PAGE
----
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Makeovers

5 Extremely Satisfying Furniture Makeovers

This architect’s amazing before and after photos show us how we can salvage any furniture piece, no matter how shabby

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Photography: Allen Oblena

If you’ve ever been to a surplus shop looking for secondhand furniture, you’ve probably divided the store finds in your mind into “pwede na” or “patapon na.”

For architect Allen Oblena, however, no furniture piece is too disheveled to be saved. “When I am on the lookout for furniture, I always go for the potential, and not the initial appearance,” he says.

Allen, who has made it his mission to “rescue” old furniture, collects these old pieces, no matter how beat up. He then repairs, reupholsters, and refinishes each piece to its former glory—or upcycles it into an entirely new furniture piece—and uses them in his own home, or sells it in his store, the aptly named Rescued Furniture (below).


Here are some of his more dramatic furniture befores and afters:

From dated maroon to updated Tiffany blue

The old-fashioned, dark maroon damask makes this look like it came from your worst tita nightmares. But this wing chair has beautiful bones, and it is instantly updated with simple, Tiffany blue upholstery. 


From generic oval back to delicate beauty

This oval back chair looks like an old hotel’s discarded ballroom furniture. But look what beautiful chintz upholstery—plus wood varnish stripping—could do! 

From ripped solihiya to stylish solihiya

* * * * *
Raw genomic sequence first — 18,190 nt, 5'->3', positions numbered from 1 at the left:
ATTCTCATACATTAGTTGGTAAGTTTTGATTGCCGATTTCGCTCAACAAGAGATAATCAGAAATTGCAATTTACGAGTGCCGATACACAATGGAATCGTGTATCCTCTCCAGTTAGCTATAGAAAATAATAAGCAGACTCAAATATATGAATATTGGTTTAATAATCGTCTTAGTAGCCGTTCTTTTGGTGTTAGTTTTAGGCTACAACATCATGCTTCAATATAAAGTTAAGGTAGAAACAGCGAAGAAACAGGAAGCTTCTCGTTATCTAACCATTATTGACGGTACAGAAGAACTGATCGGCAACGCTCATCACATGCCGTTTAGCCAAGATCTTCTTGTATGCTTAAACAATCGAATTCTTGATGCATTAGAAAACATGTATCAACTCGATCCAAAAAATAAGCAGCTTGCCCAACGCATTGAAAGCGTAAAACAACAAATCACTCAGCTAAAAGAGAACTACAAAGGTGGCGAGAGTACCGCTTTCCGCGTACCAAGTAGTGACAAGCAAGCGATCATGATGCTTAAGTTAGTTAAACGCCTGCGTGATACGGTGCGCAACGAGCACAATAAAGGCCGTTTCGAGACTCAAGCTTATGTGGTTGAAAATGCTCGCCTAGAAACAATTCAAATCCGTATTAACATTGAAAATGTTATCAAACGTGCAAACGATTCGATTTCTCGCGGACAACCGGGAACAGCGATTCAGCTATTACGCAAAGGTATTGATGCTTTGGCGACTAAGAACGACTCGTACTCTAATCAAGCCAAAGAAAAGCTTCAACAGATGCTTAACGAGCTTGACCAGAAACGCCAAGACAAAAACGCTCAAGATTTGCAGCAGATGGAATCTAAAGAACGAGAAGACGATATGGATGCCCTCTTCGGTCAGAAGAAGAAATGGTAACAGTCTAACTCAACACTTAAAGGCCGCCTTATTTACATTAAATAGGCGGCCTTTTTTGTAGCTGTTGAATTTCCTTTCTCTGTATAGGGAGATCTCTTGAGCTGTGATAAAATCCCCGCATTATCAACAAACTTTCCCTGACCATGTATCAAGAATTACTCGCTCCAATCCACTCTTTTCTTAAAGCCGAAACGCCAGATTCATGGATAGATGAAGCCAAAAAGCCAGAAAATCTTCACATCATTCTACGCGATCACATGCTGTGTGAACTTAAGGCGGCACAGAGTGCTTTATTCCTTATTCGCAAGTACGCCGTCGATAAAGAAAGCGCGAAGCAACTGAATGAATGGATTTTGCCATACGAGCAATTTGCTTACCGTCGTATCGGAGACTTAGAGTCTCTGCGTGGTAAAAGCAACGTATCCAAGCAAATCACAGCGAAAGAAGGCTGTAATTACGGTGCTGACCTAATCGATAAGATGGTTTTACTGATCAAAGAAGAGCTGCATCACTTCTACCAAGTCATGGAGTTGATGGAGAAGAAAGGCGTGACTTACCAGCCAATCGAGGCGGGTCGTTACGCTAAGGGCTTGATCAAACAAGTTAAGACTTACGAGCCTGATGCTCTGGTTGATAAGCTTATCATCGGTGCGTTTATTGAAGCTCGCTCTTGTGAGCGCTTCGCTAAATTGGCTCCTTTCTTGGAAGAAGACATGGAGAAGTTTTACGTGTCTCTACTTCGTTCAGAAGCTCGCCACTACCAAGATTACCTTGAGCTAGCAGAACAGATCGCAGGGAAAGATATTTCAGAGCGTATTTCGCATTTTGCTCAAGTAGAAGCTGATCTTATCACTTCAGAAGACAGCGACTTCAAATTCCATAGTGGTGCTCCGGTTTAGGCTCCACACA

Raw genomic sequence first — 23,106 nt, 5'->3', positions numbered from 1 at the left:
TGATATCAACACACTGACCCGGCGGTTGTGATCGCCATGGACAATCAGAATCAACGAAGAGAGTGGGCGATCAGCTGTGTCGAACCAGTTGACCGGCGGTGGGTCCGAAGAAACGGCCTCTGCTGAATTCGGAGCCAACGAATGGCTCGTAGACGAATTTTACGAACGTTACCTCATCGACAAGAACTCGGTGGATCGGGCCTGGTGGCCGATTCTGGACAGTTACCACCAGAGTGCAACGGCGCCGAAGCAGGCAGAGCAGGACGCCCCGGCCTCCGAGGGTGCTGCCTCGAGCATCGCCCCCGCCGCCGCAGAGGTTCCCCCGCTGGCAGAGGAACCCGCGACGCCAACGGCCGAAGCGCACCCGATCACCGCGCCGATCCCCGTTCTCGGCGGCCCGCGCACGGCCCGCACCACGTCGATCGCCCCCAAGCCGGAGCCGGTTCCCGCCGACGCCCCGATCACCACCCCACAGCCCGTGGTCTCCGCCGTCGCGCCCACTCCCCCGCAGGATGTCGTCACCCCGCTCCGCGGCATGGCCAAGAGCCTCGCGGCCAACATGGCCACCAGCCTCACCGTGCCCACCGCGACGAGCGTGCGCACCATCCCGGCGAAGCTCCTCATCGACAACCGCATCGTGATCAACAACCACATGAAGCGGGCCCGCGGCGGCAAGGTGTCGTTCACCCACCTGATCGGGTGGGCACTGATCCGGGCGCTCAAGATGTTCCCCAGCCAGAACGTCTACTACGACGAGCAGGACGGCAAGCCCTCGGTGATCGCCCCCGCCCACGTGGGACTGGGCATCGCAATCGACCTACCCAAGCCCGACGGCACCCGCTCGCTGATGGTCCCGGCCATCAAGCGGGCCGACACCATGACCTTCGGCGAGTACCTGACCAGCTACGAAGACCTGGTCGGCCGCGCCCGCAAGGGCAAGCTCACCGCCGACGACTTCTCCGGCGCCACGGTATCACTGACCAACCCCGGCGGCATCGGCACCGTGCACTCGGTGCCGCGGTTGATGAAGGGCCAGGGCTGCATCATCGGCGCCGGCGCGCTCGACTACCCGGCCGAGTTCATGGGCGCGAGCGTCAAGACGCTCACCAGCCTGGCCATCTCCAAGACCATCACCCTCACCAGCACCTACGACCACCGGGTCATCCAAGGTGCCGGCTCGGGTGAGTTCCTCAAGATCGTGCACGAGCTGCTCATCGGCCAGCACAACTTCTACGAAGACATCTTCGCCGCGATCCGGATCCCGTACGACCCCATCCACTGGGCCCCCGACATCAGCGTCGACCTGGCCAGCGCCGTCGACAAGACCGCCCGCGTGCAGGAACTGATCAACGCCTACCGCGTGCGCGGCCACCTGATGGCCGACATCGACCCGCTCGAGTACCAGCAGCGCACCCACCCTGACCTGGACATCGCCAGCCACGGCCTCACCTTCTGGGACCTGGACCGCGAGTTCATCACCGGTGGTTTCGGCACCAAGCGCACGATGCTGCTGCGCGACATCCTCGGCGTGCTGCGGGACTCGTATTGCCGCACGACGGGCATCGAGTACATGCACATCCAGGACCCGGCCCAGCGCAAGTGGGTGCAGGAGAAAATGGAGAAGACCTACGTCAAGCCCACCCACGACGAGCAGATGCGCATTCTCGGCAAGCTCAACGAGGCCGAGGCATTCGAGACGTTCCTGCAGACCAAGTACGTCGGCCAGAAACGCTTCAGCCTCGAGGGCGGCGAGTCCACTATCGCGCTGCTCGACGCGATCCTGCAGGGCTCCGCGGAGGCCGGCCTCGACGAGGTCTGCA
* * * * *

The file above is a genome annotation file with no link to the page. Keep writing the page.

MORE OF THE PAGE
These chairs have a nice, classic Thonet-like silhouette; the problem is that the solihiya (woven split cane back) is torn. The problem is solved with a bit of solihiya repair, and new gray flannel upholstery. 

From 80s pale wood to postmodern elegance

The blonde wood makes this chair look a bit too much like it came from a 1980s film—the aluminum legs don’t help, too. A darker varnish plus a tailored upholstery pattern make it more elegant. 

From down and dirty to midcentury cool

These fiberglass chairs may have looked like trash, but there was a load of potential (that word, again) there. All it needed was a bit of cleaning, and fresh coat of paint to bring it back to its original 1960s hipness.

If you want to learn more tips about refurbishing and updating furniture, meet Allen Oblena in person in his talk about The Future of Furniture at the Avida x Real Living Style Talks: Smart Urban Spaces on November 11, 2017, at the Avida Showroom at the 2nd floor of Glorietta 4, Ayala Center, Makati City. Register now by clicking here.


You can see more of Allen’s Rescued Furniture items on Facebook.

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